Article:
Guernsey, like all islands, has her forts and strongholds: a few towers on the north side, and Fort St. George and Castle Cornet, to defend the town, to the south; but the whole green land is so ribbed seaward with bristly rocks running far out, that it hardly wants artificial defence beyond a sturdy militia. Besides, what with their immunities, indulgences, their no taxes, free ports, and free trade, their spirit is wholly English. Within the last twenty years our language is fast wearing out the French, all the children being now taught to speak English, even in the remoter places, seven miles off, in the country.

It is very certain that a traveller, running about from place to place, must see things with a very different eye to that of an inhabitant: some few things one may guess at, at sight; others again must be seen through a very false medium. Thus of society at Guernsey, one can only conclude, without knowing any thing positively, that it is much as at home in any small town. The Governor leads the upper circle, to which, of course, are admitted the officers, the higher natives, or 'sixtys,' as they are called, and those of the English who have hired or bought houses here to live economically and retired, and who are sufficiently genteel. The second circle are the native 'fortys,' or merchants or shopkeepers, and a good many English with no great pretensions to be very fastidious. I think, however, I could perceive a good deal of independent spirit everywhere, and a sort of confidence of manner in the shopkeepers and country people, partaking of the manners of the French.

20th.—I tried three times this morning to get out of the town to Fort St. George, on the hill to the south; but in vain. I found myself as constantly beset by stone walls, glens, inclosures, &c, through a labyrinth of streets up and down hill. The difficulty lay in my not wishing to go round about to the north, making it a walk of two miles, whereas the fort is not much more than half a mile from the south-east end of the town; and I naturally thought some of the little dirty muddy lower streets would run out at last along the shore, and, zig-zag, up hill to it.

The hill and dale I find admirably intermixed with beautiful spots, ill adorned by handsome villas, replete with every luxury of a country residence. The Messieurs Carey have three or four of the best houses and most beautiful situations overlooking the town. One of them, a sort of castellated yellow villa, is very prominent to the east, and forms, with the College, a conspicuous feature from the bay. The country Seat of Lady De Saumarez is spoken of: her town-house looks comfortable. St. Pierre has, too, its small park, called the New Ground; and a very delightful spot it is, on the eastern sweep of the hills above the body of the town. Here Dash and I took our walk and held sociable converse; but Dash would have a stone to run after in spite of all I could say to reason him out of his tooth-spoiling plaything. This faithful creature, a large strong water spaniel, with a courageous cross of the Scotch terrier, possessing an excellent coat of glossy black and tan colour, I beg to recommend to all wanderers to Guernsey and Mr. Harris's house—where Master Dash superintends in the entry—the terror of all the town curs, and the great favourite of all excursionists round the island, whom he follows with an indefatigable relish very remarkable. Dash and I were great friends; indeed he was the only being I had the honour of being at all known to: I felt absolutely sorry when poor Dash wagged his tail to me, looking so good-natured, for the last time, at the sill of his own door. Poor Dash! Good faithful creature! What a pity you cannot live as long as some very respectable persons I have the pleasure of knowing!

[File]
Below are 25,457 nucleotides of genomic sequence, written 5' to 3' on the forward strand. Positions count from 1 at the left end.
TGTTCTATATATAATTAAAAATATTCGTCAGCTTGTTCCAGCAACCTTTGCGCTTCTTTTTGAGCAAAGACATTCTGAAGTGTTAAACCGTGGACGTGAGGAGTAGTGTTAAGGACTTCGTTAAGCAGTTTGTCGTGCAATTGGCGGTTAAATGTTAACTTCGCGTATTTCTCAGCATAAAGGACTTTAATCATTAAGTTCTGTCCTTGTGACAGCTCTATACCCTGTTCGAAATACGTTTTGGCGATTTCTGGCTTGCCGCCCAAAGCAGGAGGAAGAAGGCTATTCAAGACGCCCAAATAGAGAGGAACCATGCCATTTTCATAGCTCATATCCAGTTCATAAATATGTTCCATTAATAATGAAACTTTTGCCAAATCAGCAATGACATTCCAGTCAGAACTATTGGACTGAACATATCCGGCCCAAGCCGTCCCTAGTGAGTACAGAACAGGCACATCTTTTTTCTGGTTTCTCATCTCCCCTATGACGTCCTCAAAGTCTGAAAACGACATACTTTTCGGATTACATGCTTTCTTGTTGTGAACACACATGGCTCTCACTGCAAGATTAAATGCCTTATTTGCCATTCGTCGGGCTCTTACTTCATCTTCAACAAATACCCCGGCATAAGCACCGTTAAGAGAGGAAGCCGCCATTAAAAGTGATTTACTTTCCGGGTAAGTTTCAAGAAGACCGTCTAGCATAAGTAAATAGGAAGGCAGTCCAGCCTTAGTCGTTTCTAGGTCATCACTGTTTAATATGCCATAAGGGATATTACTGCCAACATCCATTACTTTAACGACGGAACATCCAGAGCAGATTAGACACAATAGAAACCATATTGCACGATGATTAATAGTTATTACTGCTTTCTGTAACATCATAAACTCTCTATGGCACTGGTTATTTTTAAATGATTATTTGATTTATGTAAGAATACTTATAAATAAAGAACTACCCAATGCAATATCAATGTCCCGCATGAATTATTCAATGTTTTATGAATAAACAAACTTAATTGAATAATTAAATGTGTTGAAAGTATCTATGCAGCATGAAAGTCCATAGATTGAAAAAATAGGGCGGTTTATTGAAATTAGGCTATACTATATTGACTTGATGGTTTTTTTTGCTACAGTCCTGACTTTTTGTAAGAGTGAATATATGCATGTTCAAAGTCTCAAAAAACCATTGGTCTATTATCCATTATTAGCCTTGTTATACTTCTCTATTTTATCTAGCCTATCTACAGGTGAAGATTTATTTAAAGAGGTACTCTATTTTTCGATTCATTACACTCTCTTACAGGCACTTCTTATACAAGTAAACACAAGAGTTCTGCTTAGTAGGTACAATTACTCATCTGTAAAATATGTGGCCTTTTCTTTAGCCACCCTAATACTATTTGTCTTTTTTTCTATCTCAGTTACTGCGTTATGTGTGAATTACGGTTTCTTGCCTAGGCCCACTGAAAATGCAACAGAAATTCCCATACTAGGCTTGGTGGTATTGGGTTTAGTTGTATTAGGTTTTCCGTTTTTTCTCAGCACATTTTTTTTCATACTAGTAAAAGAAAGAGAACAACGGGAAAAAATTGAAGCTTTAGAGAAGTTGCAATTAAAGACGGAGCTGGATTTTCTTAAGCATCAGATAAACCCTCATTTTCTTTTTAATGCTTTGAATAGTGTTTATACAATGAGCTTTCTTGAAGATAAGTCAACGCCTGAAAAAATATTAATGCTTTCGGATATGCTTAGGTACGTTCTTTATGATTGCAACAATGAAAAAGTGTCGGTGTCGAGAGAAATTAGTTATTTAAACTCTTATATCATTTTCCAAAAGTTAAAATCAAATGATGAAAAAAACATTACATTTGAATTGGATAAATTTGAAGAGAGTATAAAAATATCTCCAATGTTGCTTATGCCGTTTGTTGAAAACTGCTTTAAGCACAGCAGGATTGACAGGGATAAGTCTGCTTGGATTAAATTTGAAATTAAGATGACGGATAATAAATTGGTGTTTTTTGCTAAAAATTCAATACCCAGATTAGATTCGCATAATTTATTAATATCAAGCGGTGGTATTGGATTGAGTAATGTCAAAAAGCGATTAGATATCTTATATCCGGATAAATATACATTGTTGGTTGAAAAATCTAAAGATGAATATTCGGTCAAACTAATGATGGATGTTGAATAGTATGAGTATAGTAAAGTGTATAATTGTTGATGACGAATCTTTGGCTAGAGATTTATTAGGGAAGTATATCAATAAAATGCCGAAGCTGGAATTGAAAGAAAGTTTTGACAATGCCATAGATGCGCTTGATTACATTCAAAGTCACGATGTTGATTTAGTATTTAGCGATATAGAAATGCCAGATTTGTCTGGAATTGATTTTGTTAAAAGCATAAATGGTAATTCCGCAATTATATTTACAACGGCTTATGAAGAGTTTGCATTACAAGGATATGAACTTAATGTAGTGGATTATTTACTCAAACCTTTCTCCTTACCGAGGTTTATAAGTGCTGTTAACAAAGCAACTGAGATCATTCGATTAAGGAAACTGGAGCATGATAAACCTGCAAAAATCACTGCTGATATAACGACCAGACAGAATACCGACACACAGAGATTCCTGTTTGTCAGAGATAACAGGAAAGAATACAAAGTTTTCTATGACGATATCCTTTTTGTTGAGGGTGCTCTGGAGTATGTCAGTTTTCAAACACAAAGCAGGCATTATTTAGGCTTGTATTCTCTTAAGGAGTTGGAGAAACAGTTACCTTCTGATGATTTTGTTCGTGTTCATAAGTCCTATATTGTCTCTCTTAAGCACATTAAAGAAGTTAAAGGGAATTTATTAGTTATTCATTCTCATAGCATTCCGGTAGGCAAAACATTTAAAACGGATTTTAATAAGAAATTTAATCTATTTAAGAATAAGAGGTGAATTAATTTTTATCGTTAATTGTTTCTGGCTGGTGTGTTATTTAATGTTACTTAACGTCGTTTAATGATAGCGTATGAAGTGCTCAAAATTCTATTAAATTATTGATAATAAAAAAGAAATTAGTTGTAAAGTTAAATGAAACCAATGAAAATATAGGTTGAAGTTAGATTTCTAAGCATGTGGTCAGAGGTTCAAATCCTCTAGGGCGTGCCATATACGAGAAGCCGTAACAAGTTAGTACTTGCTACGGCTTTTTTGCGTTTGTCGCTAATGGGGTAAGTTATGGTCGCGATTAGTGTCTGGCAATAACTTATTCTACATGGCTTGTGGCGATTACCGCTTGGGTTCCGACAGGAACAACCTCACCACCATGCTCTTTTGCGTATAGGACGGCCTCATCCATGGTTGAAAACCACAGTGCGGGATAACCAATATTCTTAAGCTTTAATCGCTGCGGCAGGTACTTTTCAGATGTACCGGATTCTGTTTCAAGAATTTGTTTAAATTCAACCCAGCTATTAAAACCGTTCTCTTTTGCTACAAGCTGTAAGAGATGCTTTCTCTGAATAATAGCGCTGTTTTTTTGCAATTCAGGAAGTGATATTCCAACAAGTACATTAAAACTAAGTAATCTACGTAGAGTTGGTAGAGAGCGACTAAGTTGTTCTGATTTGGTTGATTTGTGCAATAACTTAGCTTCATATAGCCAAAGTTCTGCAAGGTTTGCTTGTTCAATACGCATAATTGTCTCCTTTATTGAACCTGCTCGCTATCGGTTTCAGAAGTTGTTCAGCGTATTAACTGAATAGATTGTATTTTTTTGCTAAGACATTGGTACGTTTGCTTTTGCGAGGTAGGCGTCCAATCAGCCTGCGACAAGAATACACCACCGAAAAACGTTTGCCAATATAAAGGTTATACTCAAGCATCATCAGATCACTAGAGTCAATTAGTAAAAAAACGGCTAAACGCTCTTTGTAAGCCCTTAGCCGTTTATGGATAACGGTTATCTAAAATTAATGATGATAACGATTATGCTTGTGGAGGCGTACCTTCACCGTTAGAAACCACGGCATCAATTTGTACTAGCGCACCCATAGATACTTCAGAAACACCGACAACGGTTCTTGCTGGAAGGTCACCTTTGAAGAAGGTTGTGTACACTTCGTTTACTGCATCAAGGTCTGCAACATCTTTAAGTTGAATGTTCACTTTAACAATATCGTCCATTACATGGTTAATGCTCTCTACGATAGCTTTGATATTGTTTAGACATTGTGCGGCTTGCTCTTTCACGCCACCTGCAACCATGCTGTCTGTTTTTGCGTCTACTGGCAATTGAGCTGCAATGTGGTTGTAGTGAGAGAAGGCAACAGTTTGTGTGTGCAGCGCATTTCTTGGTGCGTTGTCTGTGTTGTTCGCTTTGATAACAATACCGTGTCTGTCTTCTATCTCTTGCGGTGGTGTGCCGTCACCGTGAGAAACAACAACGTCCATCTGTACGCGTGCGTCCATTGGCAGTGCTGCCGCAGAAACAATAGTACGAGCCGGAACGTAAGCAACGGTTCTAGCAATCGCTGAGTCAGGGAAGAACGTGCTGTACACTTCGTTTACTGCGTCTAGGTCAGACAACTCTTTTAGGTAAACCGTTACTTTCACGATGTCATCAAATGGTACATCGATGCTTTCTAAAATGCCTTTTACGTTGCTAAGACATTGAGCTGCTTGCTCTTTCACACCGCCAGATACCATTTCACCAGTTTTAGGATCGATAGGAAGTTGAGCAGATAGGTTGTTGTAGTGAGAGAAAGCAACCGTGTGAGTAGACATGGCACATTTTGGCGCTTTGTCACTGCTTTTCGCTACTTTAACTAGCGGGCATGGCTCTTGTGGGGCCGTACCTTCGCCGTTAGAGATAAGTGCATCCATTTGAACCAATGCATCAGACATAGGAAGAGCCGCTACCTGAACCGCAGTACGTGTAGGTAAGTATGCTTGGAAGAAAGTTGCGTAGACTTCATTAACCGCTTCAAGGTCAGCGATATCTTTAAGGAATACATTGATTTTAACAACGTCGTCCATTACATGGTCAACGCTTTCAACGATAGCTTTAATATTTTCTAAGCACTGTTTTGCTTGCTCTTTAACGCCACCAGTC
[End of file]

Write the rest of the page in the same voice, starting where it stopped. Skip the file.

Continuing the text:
This evening, seeing some flys and carriages drawn up at the Town Hall, over the Arcade, and several ladies and gentlemen going upstairs, I made my way through a crowd of idlers and children to a kind of porter, who stood at the foot of the stairs with a stick across the door, which he withdrew as each party approached: this I found was one of the balls given alternately by the inhabitants to each other, instead of at their own houses; a very good plan. I could not judge of the beauty of the young ladies; but there must be a certain proportion of pretty girls everywhere; nay, youth itself is beauty—a very great beauty.

Going up to the Grange-street for the dozenth time, to look at the superb aloe, which is just at the corner by the College-wall, I sauntered down a road leading to the New Ground. The wall on the left incloses the burying ground. Conspicuous among the tombs is that of a Chevalier, émigré who must needs write his own epitaph in very limping French verse, saying something about his having found an asylum here for his persecuted loyalty. The strain of panegyric on himself, aided by the hobbling poetry in rhyme, struck me, instead of being impressive, as supremely ridiculous.

Somewhere in Pere la Chaise may be seen, among hundreds of odd inscriptions to the dear departed, that of an Epoux cher, dont la Femme bien aimée et inconsolable, tient boutique toujours, Rue St. Denis, numero 10, or 100. This Chevalier is hardly less comical in stone.

I could not find that St. Pierre is famous for any thing particularly. Happily the islands have no manufactures. At the little island of Herm, to the east, between the harbour and Sark, they collect shells, of which they speak highly. I looked about in the shops, but could see none: at last I stumbled on a very ingenious shell artist, exactly opposite the aloe; not that the shells were beautiful, but the manner they were made to form the leathered tribe was very much so—a turkey, a cock, and peacock, in the window, particularly; but a traveller, with a small portmanteau, has no business to begin loading himself, at setting out, with objects of vertu. Besides, I suspect all this labour and ingenuity must be rather expensive, even here; very fragile, and very obnoxious to Messrs. the Custom-House Officers at last, after having lugged them about some hundreds of miles. So I consoled myself for leaving them for some richer or more determined virtuoso.